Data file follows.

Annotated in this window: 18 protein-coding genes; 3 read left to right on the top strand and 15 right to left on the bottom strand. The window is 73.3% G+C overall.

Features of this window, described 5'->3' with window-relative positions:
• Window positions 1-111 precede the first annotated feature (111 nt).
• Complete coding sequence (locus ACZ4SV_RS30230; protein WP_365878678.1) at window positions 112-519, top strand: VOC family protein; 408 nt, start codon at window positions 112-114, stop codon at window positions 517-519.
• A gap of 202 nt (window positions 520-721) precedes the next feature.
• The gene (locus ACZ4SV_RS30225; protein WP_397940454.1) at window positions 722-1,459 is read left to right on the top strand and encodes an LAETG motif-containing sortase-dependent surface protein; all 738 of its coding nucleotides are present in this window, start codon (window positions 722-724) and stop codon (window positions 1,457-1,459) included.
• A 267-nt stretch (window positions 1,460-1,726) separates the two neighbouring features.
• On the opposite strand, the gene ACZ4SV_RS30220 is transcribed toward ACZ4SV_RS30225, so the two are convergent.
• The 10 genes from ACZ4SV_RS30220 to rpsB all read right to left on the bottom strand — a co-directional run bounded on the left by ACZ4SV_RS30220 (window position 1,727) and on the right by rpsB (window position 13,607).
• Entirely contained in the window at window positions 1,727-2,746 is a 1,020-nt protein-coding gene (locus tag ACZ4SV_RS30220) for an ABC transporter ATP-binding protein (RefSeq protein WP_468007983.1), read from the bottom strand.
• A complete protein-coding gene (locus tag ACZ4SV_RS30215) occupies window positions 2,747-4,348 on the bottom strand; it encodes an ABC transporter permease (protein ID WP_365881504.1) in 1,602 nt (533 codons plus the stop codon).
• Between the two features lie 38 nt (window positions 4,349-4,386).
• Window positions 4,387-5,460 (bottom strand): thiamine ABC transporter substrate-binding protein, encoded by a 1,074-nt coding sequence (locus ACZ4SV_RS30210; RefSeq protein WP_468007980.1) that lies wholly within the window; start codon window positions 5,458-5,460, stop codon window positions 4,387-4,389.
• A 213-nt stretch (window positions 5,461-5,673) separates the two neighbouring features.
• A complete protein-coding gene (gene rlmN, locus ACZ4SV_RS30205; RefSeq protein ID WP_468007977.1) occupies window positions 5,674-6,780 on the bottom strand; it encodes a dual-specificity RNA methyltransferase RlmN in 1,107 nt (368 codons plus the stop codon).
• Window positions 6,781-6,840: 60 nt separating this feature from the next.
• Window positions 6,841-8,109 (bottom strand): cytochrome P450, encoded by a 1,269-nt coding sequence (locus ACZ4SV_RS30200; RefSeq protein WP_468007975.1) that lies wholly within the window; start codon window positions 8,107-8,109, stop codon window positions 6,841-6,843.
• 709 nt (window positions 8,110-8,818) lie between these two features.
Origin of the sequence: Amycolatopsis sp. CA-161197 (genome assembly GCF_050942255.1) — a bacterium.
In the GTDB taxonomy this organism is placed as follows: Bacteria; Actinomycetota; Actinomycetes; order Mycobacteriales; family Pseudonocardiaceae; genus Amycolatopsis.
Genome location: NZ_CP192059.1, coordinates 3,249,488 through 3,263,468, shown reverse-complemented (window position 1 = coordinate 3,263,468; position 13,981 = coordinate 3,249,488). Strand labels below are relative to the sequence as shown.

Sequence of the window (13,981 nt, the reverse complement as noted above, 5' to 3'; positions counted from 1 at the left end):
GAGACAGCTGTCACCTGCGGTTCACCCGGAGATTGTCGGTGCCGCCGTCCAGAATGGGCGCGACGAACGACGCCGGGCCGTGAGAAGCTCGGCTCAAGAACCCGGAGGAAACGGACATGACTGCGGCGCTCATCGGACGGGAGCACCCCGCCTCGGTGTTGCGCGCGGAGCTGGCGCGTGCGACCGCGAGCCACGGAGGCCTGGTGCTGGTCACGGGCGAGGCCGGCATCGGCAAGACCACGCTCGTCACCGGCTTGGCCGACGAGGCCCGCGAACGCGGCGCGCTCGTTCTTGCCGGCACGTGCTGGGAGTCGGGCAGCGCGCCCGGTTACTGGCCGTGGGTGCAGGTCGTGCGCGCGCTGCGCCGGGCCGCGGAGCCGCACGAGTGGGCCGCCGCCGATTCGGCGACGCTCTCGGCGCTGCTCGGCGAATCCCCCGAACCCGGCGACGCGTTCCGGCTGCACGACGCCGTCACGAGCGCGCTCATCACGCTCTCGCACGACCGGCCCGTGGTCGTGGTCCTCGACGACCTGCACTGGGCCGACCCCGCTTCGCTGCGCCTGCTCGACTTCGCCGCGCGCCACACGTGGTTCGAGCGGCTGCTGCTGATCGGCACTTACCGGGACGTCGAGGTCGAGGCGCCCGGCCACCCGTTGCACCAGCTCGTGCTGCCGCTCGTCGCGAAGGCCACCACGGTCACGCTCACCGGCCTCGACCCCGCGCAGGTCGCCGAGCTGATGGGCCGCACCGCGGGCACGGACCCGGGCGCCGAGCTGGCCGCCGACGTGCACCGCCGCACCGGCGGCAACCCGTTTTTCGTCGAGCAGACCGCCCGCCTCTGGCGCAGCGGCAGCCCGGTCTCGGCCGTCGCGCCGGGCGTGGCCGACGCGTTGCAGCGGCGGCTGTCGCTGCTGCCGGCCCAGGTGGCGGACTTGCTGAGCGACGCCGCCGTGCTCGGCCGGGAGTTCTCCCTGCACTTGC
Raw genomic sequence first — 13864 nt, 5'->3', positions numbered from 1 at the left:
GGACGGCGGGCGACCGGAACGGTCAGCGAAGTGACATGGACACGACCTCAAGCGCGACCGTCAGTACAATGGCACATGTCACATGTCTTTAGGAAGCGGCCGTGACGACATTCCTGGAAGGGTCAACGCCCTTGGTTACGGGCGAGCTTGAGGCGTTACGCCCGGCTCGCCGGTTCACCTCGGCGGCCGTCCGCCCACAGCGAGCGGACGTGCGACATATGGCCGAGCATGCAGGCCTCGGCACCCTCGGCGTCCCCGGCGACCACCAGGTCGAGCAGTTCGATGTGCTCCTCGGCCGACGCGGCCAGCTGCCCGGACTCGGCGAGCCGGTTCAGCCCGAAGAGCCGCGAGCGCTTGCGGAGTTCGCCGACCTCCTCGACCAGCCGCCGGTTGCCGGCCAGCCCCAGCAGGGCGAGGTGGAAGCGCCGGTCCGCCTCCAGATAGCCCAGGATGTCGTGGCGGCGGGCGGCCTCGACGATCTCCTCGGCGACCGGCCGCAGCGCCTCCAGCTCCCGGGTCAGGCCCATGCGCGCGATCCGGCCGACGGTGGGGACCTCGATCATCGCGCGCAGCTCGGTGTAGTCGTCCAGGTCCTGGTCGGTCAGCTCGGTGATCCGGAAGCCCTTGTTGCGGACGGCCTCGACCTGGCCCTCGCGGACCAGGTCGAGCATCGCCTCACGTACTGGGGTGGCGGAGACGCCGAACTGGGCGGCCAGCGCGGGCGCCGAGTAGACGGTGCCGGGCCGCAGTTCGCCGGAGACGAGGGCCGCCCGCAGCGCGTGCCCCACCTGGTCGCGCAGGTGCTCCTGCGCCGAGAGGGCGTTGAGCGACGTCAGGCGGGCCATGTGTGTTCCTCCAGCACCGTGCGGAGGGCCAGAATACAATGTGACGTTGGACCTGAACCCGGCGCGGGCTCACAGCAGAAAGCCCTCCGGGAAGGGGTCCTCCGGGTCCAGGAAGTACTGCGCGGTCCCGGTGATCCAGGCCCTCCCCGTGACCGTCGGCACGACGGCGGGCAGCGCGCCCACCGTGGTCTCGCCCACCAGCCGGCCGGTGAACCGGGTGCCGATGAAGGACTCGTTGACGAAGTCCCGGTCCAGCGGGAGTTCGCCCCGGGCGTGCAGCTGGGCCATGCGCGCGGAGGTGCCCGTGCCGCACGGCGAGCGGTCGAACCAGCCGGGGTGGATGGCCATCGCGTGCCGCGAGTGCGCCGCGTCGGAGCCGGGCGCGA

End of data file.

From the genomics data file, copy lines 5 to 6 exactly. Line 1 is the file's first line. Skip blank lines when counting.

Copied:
• A gap of 202 nt (window positions 520-721) precedes the next feature.
• The gene (locus ACZ4SV_RS30225; protein WP_397940454.1) at window positions 722-1,459 is read left to right on the top strand and encodes an LAETG motif-containing sortase-dependent surface protein; all 738 of its coding nucleotides are present in this window, start codon (window positions 722-724) and stop codon (window positions 1,457-1,459) included.